My second post emphasised how important it is to understand how the heat pump “magics” heat from nowhere. It is a bit abstract but, hey, it works! Of course the bigger message was that big heat pumps behave differently from little-uns. The project shown in the link above delivers heat at 90°C from a fjord with a delivery ratio (or COP) of over 3.0. We get 3 x the heat out as electricity goes in...’cos the rest is sucked out the fjord.
So my third blog post got me thinking about that and I realised my foundation analogy had to be ”Four Weddings and a Funeral”: a classic Hugh Grant "rom-com" where he meanders through life missing a golden opportunity whilst everyone else strikes the “love jackpot” (apart from the poor bloke who dies).
Big hair, big shoulder pads it even had the big classic smoozy song sung in this case by Wet Wet Wet: “Love is All Around”.
Wet Wet Wet
Sorry to disappoint that it isn’t terribly complex. However let’s put some numbers on it...
The River Thames has a flow rate of approx 200m3/s and is rarely below 5°C. Taking even just a tiny portion of this say 5% and cooling it by 2 degrees would deliver 84MW of heat to the heat pump which in turn would deliver 1.5x this, as heat at anywhere from 60°C to 90°C depending how well the buildings and network were designed > 120MW. Enough to heat all of Westminster and every council tower block in London I suspect...from 5% of the Thames. The key observation back from blog#2 is that this needed be constrained at 45°C like the little ickle heatpumps in Kingston Upon Thames (that also happen to be filled with HFC...but that’s another story).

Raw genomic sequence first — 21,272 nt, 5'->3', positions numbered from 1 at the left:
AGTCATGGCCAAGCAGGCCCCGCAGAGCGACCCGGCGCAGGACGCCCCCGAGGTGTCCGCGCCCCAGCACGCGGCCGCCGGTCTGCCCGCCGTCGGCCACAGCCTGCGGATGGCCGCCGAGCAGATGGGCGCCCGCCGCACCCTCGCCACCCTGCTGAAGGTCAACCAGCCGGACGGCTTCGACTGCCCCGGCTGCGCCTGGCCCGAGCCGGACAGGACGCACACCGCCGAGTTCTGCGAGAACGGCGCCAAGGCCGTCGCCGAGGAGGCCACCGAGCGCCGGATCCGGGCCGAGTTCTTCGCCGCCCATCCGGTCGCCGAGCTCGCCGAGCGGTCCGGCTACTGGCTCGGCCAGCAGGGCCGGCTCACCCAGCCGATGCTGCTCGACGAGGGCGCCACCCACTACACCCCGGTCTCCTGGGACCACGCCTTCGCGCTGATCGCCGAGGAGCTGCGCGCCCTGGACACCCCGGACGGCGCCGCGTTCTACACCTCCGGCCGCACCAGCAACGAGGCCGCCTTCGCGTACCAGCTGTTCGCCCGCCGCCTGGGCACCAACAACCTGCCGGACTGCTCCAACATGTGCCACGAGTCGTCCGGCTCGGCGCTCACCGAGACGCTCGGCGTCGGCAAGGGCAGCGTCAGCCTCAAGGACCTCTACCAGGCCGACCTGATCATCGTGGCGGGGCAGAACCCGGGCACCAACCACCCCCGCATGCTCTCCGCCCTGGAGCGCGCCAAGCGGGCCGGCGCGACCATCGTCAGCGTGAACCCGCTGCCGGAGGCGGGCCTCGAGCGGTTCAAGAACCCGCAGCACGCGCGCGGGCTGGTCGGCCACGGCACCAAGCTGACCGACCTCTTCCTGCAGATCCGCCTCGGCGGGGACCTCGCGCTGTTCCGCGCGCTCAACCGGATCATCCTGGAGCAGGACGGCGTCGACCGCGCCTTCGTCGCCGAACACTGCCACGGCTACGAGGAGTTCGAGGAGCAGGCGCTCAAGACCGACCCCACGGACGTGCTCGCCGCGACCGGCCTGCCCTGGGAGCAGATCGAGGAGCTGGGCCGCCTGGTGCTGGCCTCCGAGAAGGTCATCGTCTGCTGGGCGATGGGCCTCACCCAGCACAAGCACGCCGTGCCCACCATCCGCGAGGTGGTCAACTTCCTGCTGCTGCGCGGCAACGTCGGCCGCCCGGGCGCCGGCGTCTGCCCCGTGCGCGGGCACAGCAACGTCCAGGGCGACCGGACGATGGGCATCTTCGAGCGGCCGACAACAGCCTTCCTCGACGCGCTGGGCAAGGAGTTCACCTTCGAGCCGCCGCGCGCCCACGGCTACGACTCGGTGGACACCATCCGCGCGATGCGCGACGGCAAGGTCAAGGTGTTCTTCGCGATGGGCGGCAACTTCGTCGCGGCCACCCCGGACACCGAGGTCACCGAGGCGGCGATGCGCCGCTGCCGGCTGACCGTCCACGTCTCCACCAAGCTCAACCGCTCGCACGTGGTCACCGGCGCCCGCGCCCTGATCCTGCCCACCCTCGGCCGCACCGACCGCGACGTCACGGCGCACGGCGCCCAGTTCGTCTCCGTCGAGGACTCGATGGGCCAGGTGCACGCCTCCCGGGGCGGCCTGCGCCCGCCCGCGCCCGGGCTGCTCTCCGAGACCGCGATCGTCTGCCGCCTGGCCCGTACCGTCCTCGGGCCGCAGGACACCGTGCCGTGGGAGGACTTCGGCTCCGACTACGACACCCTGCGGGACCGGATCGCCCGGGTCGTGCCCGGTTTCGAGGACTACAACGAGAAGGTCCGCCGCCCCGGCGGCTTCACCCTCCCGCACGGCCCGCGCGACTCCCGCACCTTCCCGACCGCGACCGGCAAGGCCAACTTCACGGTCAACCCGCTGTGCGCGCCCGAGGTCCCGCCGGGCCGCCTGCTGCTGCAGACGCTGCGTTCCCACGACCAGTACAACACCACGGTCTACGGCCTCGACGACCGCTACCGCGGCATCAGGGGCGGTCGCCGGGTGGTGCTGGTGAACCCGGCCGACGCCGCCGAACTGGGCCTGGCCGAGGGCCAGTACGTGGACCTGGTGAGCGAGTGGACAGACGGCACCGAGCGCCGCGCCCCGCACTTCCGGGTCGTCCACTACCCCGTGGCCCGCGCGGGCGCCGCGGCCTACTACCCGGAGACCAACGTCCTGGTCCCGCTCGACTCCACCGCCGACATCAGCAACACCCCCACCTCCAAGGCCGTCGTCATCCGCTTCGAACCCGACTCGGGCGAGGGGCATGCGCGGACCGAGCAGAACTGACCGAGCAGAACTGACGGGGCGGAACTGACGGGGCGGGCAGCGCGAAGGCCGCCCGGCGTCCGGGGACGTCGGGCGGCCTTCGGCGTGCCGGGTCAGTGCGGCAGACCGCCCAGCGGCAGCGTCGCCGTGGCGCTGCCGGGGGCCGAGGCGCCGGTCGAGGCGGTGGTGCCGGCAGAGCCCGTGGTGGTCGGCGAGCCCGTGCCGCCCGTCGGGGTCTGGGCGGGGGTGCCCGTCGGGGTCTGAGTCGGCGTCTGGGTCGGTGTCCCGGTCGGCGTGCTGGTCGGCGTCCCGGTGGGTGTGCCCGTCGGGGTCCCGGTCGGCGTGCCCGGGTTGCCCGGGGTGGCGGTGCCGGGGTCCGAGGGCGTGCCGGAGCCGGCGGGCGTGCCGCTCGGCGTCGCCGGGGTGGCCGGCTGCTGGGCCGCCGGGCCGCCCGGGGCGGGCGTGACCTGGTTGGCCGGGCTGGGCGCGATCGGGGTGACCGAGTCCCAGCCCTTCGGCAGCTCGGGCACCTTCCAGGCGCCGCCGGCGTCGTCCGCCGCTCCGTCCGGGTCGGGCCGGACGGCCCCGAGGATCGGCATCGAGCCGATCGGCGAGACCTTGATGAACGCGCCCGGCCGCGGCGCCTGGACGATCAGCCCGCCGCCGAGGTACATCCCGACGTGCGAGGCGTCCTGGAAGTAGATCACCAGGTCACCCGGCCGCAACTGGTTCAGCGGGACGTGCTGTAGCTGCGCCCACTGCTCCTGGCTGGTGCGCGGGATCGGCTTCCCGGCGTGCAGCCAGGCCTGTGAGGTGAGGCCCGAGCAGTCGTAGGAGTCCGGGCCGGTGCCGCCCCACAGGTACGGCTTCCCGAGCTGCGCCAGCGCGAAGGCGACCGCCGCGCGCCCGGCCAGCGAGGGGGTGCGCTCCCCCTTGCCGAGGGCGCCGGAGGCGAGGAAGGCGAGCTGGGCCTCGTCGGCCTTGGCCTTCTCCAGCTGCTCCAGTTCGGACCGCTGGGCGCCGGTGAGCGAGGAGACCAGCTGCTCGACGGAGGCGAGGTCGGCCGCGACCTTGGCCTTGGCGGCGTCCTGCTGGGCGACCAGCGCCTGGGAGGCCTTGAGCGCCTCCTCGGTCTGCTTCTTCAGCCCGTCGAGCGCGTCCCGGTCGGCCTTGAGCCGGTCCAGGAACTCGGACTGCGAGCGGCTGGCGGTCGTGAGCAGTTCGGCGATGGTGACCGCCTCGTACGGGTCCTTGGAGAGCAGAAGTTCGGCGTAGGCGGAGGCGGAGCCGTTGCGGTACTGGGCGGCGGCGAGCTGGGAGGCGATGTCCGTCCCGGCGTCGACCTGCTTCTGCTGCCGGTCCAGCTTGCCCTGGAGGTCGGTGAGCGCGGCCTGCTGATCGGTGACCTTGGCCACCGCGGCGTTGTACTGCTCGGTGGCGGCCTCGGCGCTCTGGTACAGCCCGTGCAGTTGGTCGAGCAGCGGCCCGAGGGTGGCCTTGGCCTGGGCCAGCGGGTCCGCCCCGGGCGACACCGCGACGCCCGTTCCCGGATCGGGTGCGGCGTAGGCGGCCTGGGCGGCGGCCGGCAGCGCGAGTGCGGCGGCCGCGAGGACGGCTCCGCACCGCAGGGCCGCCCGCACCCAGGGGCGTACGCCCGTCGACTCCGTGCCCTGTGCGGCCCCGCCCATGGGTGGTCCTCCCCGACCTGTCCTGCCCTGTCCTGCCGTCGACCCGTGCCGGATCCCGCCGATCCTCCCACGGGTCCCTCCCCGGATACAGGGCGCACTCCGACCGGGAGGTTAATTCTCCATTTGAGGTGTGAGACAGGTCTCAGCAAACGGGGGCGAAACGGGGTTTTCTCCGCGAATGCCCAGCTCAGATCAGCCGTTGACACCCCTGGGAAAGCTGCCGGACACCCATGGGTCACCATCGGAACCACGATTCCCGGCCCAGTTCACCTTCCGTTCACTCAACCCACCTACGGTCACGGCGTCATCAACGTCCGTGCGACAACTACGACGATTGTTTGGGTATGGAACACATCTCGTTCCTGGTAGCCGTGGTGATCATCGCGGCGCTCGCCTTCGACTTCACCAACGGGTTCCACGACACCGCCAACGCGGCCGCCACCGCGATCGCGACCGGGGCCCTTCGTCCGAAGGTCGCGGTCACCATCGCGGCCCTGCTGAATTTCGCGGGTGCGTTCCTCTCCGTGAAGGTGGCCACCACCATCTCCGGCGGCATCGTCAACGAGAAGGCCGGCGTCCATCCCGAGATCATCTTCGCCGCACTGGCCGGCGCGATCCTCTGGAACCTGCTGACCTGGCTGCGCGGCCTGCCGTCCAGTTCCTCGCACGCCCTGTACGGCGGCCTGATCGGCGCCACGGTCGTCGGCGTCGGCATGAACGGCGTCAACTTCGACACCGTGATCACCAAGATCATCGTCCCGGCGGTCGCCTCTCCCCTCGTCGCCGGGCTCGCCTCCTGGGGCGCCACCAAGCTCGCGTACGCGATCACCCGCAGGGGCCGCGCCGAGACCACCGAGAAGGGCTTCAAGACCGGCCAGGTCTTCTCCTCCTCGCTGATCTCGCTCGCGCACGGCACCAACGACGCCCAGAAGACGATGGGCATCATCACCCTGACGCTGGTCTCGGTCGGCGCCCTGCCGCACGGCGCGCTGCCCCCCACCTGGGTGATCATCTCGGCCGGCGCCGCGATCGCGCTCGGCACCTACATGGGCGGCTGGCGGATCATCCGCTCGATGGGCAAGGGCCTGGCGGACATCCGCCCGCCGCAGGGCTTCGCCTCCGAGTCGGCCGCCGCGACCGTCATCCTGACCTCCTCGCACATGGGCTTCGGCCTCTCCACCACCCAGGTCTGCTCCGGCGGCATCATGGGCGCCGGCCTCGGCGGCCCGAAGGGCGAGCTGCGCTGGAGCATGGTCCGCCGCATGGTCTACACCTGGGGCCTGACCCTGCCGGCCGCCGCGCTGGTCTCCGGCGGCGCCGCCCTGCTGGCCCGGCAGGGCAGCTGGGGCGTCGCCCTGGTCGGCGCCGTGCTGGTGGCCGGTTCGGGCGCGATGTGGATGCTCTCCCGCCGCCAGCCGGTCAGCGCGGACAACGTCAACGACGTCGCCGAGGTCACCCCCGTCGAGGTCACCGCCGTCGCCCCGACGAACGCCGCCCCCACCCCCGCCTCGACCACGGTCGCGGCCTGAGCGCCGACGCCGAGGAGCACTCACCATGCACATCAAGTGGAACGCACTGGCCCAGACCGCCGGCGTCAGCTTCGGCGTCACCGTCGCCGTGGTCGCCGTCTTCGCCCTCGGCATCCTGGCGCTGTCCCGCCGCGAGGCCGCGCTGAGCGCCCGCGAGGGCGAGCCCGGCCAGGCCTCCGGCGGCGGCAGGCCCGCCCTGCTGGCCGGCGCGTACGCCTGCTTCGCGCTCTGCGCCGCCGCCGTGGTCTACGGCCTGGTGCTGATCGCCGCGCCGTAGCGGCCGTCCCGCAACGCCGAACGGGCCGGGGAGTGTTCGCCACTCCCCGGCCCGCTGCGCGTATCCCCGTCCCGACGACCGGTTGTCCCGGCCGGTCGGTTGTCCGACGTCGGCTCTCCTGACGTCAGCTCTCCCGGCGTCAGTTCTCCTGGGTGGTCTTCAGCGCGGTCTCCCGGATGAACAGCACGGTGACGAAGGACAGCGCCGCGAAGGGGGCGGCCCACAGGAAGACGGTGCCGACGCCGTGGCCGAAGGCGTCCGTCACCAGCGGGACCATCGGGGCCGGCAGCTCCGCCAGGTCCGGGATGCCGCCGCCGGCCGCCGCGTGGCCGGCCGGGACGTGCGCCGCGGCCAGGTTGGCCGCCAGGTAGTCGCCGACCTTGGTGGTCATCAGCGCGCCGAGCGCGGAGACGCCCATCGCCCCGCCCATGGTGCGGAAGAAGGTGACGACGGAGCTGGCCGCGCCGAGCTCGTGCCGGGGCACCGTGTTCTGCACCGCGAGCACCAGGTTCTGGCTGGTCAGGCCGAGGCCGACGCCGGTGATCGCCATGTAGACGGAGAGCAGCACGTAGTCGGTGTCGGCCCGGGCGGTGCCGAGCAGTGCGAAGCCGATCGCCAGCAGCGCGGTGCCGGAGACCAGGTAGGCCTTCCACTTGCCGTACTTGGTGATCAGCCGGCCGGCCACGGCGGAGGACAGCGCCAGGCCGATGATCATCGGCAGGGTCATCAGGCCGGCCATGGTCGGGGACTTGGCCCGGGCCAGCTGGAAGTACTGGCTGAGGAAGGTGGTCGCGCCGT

Or what about a sewage treatment plant with only 2000 l/s flow at 10°C being discharged into the river? Yup, cool it down by 10 degrees and you have another 84MW of heat...
Or what about a power station? Well they each dump more heat than electricity produced so they have typically 1GW of waste heat.
On a lesser scale, what about big bore holes? I don’t mean little holes with plastic pipe that struggle to lift 10kW out the ground, but proper Yorkie-bar-esque open loops. London and much of the country sits atop a moving puddle of aquifers. We don’t get anything like as much as from a river but even 20 l/s from one borehole cooled by 7° is close to 600kW extracted and therefore around 900kW delivered heat at over 70°C.
There are other sources such as air source but as much as they have some merit on a small scale, we’re going to struggle to get hundreds of kW from these when it is really cold and still deliver at high enough temperatures.
Heat is all around
It’s got to be ABBA.